Folk Devils or Moral Entrepreneurs? Gap Bridging in the Social Studies of Pro-ana Communities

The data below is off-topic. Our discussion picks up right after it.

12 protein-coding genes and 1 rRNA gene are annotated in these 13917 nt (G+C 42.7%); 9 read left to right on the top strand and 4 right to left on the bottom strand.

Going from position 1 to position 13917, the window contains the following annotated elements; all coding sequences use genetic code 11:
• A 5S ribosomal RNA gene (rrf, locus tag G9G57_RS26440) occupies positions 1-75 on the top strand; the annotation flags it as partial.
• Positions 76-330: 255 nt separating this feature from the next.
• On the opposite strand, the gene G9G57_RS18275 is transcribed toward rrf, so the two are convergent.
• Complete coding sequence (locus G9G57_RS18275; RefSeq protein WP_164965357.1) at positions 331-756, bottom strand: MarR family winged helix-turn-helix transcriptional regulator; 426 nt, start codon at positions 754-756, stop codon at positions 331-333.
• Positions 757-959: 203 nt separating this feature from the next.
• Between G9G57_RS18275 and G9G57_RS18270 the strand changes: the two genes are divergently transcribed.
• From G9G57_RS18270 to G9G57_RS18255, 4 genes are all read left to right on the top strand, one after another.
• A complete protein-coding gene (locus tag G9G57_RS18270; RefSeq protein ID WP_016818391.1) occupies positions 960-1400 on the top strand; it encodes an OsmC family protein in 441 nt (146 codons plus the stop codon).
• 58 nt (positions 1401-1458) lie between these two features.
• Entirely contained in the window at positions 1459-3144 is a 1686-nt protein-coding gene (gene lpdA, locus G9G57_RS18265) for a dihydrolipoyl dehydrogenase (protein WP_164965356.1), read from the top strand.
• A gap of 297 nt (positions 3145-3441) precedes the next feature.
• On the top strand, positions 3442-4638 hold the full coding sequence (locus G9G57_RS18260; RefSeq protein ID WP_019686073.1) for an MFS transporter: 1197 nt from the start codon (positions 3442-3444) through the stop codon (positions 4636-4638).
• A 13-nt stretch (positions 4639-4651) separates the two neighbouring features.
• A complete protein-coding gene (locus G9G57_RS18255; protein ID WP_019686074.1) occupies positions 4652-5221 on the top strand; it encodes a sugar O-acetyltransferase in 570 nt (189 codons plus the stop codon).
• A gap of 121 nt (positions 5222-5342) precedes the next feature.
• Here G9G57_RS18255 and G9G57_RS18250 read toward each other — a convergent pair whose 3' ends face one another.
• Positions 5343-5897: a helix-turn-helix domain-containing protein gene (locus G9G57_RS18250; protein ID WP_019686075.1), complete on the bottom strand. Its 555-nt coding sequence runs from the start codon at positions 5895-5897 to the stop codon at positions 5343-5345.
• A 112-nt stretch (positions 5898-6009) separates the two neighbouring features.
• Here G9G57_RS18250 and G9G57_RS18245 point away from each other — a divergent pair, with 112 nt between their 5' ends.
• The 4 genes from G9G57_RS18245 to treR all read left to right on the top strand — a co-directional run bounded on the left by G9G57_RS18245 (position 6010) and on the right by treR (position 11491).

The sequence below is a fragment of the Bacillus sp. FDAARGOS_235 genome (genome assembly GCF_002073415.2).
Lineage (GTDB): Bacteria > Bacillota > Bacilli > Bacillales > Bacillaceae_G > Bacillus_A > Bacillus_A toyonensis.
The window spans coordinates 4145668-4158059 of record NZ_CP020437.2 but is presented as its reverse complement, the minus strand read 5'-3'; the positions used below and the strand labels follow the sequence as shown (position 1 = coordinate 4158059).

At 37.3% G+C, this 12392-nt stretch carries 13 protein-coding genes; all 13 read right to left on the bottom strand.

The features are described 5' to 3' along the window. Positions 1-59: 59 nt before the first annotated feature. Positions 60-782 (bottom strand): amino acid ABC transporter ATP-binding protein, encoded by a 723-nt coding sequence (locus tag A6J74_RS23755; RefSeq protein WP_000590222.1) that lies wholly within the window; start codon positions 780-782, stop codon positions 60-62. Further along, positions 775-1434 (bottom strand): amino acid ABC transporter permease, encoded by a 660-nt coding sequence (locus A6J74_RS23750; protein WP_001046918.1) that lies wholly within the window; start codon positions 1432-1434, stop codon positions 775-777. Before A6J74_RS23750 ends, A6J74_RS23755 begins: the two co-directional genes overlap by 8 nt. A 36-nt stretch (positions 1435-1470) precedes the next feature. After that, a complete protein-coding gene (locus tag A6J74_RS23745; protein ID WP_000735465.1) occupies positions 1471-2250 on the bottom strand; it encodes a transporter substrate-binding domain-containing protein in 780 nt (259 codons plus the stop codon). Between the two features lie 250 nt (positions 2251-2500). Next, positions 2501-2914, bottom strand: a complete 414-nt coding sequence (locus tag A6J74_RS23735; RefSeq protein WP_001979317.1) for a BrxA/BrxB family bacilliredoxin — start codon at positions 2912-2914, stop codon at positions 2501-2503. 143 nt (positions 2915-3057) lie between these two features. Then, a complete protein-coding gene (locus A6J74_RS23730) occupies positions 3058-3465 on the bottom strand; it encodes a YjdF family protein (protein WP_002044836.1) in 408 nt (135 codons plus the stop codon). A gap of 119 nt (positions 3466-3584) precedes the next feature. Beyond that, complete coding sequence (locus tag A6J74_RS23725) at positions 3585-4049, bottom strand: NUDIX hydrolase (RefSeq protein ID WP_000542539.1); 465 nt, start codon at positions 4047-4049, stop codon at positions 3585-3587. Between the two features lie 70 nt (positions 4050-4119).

In moral panic studies, pro-ana communities are usually considered folk devils. Namely, pro-ana culture is investigated as an object of ‘moral crusades’ led by scientists, physicians, activists, politicians, mass media, parents and many other social actors concerned about the epidemics of restrictive eating disorders. In this paper, I put aside this strand of moral panic research and discuss the role of pro-ana communities as facilitators of moral panic to bridge the macro-micro divide in scientific investigations of the pro-ana phenomenon. I propose to examine pro-ana people as entrepreneurs of the moral panic over obesity. This means that pro-ana communities can be analysed as creating and spreading contemporary legends on obesity in their communication processes. Furthermore, I discuss and exemplify the roles of pro-ana people as amplifiers, supporters and enforcers of this panic. In addition, while reconnecting micro and macro levels in the explanation of the pro-ana phenomenon, I contribute to the development of moral panic theory, as the application of the concept of ‘moral panic’ to pro-ana communities facilitates niche formation in biomedical social research.